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17, Regent Place

A Grade II Listed Building in Ladywood, Birmingham

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Latitude: 52.4858 / 52°29'8"N

Longitude: -1.9101 / 1°54'36"W

OS Eastings: 406204

OS Northings: 287545

OS Grid: SP062875

Mapcode National: GBR 5Y6.4S

Mapcode Global: VH9YW.VS28

Plus Code: 9C4WF3PQ+8X

Entry Name: 17, Regent Place

Listing Date: 29 April 2004

Grade: II

Source: Historic England

Source ID: 1392804

English Heritage Legacy ID: 505844

Location: Soho and Jewellery Quarter, Birmingham, B1

County: Birmingham

Electoral Ward/Division: Ladywood

Built-Up Area: Birmingham

Traditional County: Warwickshire

Lieutenancy Area (Ceremonial County): West Midlands

Church of England Parish: Birmingham St Paul

Church of England Diocese: Birmingham

Tagged with: Building

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997/0/10354 REGENT PLACE
29-APR-04 17

Manufactory. 1905-6, by Martin and Martin, architects of Birmingham, for Deakin and Francis, Jewellery Manufacturers, and incorporating earlier structures, including part of a house of 1824 which had been converted to industrial use, and additions of 1887-1902. Further extended between 1910 and 1914. Red brick, partially rendered, with hipped slated roof together with north light glazed roof pitches.
PLAN: Accretional linear plan with T-shaped frontage range to Regent Street.
EXTERIOR: Regent Street frontage of 5 bays, 2 storeys above a basement, with 4 wide semi-circular arch-headed openings to the left, with multi-paned metal windows to ground floor and within arch heads, serving upper floor. Basement windows with segmental-arched heads. Entrance bay to right below gablet with recessed doorway, panelled door and rectangular overlight with internal grille. Shallow terracotta flat hood above entrance, and small multi-pane window to left. Low 3-light first floor window below slit window to gablet apex. 4-bay attached 2 storeyed workshop range to rear with hipped north light roof pitches and multi-pane metal workshop windows between plain brick piers. This range adjoins the range of workshops of the 1887-1902 period, which is of 2 storeys above a basement, with segmental arched heads to window openings with cast-iron workshop windows. A hipped roof cross range at the junction with the 1906 building has 4-pane sash windows, denoting a different function to the longer workshop range. To the west of the rear workshop range, an extension of 1910 with a flat lead roof basement and a basement engine house of c.1914 with an extant gas engine used to power machines in the adjacent stamping shop, powered by a belt drive within a tunnel between the 2 locations.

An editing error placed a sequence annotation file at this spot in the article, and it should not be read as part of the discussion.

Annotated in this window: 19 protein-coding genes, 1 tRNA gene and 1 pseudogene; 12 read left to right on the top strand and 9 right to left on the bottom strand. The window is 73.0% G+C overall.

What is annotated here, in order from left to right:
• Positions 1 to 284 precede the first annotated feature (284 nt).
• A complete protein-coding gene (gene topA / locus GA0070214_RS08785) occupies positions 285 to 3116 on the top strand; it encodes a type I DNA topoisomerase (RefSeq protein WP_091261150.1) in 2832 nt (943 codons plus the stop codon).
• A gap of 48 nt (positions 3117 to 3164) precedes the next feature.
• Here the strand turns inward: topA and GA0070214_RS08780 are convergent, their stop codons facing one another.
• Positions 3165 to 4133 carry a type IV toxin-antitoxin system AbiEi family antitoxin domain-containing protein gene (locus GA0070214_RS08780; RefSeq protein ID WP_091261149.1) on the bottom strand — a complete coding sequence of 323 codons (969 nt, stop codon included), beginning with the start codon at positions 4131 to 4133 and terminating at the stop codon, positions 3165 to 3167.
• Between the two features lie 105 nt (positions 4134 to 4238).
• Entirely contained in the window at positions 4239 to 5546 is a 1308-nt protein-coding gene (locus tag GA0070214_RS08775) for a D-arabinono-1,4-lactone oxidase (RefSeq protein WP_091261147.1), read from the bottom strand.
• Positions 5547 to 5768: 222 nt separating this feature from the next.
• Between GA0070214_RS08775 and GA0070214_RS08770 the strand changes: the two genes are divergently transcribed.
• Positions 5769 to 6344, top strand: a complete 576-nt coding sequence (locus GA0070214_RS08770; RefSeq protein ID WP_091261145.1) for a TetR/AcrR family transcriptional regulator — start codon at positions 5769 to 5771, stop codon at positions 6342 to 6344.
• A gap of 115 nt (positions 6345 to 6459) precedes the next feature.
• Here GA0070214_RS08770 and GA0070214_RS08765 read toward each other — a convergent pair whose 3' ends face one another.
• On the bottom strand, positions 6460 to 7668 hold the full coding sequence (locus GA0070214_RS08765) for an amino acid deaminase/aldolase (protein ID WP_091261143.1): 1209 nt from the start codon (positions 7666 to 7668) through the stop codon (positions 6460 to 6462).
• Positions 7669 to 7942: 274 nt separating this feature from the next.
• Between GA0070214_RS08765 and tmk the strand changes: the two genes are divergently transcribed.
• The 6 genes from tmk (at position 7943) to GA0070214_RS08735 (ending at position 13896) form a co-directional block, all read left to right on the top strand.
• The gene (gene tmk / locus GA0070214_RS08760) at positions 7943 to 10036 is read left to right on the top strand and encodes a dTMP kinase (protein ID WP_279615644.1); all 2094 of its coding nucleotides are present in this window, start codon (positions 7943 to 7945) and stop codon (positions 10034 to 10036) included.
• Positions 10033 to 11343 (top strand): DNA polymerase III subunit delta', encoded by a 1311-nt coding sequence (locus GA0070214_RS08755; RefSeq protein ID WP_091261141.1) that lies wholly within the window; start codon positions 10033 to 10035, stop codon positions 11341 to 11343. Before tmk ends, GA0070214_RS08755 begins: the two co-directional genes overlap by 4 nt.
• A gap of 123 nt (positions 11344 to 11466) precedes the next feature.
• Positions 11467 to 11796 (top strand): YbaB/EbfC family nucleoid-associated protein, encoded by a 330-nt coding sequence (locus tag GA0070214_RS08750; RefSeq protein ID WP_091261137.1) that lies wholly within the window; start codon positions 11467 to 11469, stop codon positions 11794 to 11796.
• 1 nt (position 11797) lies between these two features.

INTERIOR: Known to retain little- disturbed plan form representing the constituent phases of development.
HISTORY: The 1905-6 development was considered to be an advanced factory design, which provided open plan, double depth workshop facilities with natural light from both side walls and roof lights allowing jewellers' boards to be placed in the centre of the workshops as well as along the side walls. This then state- of-the-art complex was equipped with telephones, an advanced central heating system and compressed air for the blow pipes used for soldering. The frontage and rear ranges were interconnected. The history of manufacturing on the site begins with the conversion of No.29 Regent Place , a house of 1824, and continues with 4 successive phases of development.
Forms a group with No.16, Regent Place (q.v.), No. 22 Regent Place ( q.v.) and Nos. 24 and 26 Regent Place (q.v.)
A multi-phase manufactory spanning almost the full history of the Birmingham Jewellery Quarter, beginning with the conversion of a dwelling house and culminating in the development of an advanced, purpose-built manufactory of 1905-6. The site retains evidence of almost every phase of development of this manufacturing district of Birmingham, now considered to be of international significance.

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